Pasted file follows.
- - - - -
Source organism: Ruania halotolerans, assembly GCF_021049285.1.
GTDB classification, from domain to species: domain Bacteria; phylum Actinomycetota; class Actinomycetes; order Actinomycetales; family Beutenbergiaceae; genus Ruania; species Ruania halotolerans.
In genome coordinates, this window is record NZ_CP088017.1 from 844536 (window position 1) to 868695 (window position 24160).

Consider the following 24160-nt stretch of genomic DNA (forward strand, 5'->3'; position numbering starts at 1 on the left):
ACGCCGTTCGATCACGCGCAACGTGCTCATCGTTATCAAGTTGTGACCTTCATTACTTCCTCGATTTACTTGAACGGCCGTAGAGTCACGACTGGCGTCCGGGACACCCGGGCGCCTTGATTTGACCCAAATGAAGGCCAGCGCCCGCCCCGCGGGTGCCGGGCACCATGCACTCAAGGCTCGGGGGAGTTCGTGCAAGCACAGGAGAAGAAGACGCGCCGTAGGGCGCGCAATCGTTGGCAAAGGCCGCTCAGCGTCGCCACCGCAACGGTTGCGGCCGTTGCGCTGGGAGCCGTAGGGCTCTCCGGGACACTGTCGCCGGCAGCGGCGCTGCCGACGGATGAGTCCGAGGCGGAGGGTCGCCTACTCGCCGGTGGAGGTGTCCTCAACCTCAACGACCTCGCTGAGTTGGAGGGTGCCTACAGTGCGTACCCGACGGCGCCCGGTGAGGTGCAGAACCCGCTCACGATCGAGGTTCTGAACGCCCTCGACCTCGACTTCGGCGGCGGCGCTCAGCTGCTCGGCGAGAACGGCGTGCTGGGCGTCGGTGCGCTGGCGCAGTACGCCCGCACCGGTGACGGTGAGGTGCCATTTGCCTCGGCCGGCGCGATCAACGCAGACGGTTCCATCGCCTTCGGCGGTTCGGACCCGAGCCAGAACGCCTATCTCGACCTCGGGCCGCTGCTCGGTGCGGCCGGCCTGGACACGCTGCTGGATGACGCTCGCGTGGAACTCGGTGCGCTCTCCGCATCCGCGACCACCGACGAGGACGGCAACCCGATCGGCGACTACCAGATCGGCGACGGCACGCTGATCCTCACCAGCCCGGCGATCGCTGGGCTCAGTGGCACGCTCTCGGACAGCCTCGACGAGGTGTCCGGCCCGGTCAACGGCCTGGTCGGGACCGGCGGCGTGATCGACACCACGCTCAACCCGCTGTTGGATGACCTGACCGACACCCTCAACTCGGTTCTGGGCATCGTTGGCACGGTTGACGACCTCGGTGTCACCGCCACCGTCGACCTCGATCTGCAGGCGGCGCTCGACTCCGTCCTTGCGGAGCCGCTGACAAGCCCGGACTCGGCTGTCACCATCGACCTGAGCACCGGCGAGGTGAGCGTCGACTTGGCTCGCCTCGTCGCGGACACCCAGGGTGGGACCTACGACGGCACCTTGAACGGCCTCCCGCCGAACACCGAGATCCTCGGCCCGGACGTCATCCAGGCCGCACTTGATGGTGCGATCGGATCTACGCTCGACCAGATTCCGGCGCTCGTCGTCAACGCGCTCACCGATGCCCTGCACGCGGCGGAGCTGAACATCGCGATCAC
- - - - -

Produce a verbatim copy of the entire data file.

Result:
Source organism: Ruania halotolerans, assembly GCF_021049285.1.
GTDB classification, from domain to species: domain Bacteria; phylum Actinomycetota; class Actinomycetes; order Actinomycetales; family Beutenbergiaceae; genus Ruania; species Ruania halotolerans.
In genome coordinates, this window is record NZ_CP088017.1 from 844536 (window position 1) to 868695 (window position 24160).

Consider the following 24160-nt stretch of genomic DNA (forward strand, 5'->3'; position numbering starts at 1 on the left):
ACGCCGTTCGATCACGCGCAACGTGCTCATCGTTATCAAGTTGTGACCTTCATTACTTCCTCGATTTACTTGAACGGCCGTAGAGTCACGACTGGCGTCCGGGACACCCGGGCGCCTTGATTTGACCCAAATGAAGGCCAGCGCCCGCCCCGCGGGTGCCGGGCACCATGCACTCAAGGCTCGGGGGAGTTCGTGCAAGCACAGGAGAAGAAGACGCGCCGTAGGGCGCGCAATCGTTGGCAAAGGCCGCTCAGCGTCGCCACCGCAACGGTTGCGGCCGTTGCGCTGGGAGCCGTAGGGCTCTCCGGGACACTGTCGCCGGCAGCGGCGCTGCCGACGGATGAGTCCGAGGCGGAGGGTCGCCTACTCGCCGGTGGAGGTGTCCTCAACCTCAACGACCTCGCTGAGTTGGAGGGTGCCTACAGTGCGTACCCGACGGCGCCCGGTGAGGTGCAGAACCCGCTCACGATCGAGGTTCTGAACGCCCTCGACCTCGACTTCGGCGGCGGCGCTCAGCTGCTCGGCGAGAACGGCGTGCTGGGCGTCGGTGCGCTGGCGCAGTACGCCCGCACCGGTGACGGTGAGGTGCCATTTGCCTCGGCCGGCGCGATCAACGCAGACGGTTCCATCGCCTTCGGCGGTTCGGACCCGAGCCAGAACGCCTATCTCGACCTCGGGCCGCTGCTCGGTGCGGCCGGCCTGGACACGCTGCTGGATGACGCTCGCGTGGAACTCGGTGCGCTCTCCGCATCCGCGACCACCGACGAGGACGGCAACCCGATCGGCGACTACCAGATCGGCGACGGCACGCTGATCCTCACCAGCCCGGCGATCGCTGGGCTCAGTGGCACGCTCTCGGACAGCCTCGACGAGGTGTCCGGCCCGGTCAACGGCCTGGTCGGGACCGGCGGCGTGATCGACACCACGCTCAACCCGCTGTTGGATGACCTGACCGACACCCTCAACTCGGTTCTGGGCATCGTTGGCACGGTTGACGACCTCGGTGTCACCGCCACCGTCGACCTCGATCTGCAGGCGGCGCTCGACTCCGTCCTTGCGGAGCCGCTGACAAGCCCGGACTCGGCTGTCACCATCGACCTGAGCACCGGCGAGGTGAGCGTCGACTTGGCTCGCCTCGTCGCGGACACCCAGGGTGGGACCTACGACGGCACCTTGAACGGCCTCCCGCCGAACACCGAGATCCTCGGCCCGGACGTCATCCAGGCCGCACTTGATGGTGCGATCGGATCTACGCTCGACCAGATTCCGGCGCTCGTCGTCAACGCGCTCACCGATGCCCTGCACGCGGCGGAGCTGAACATCGCGATCAC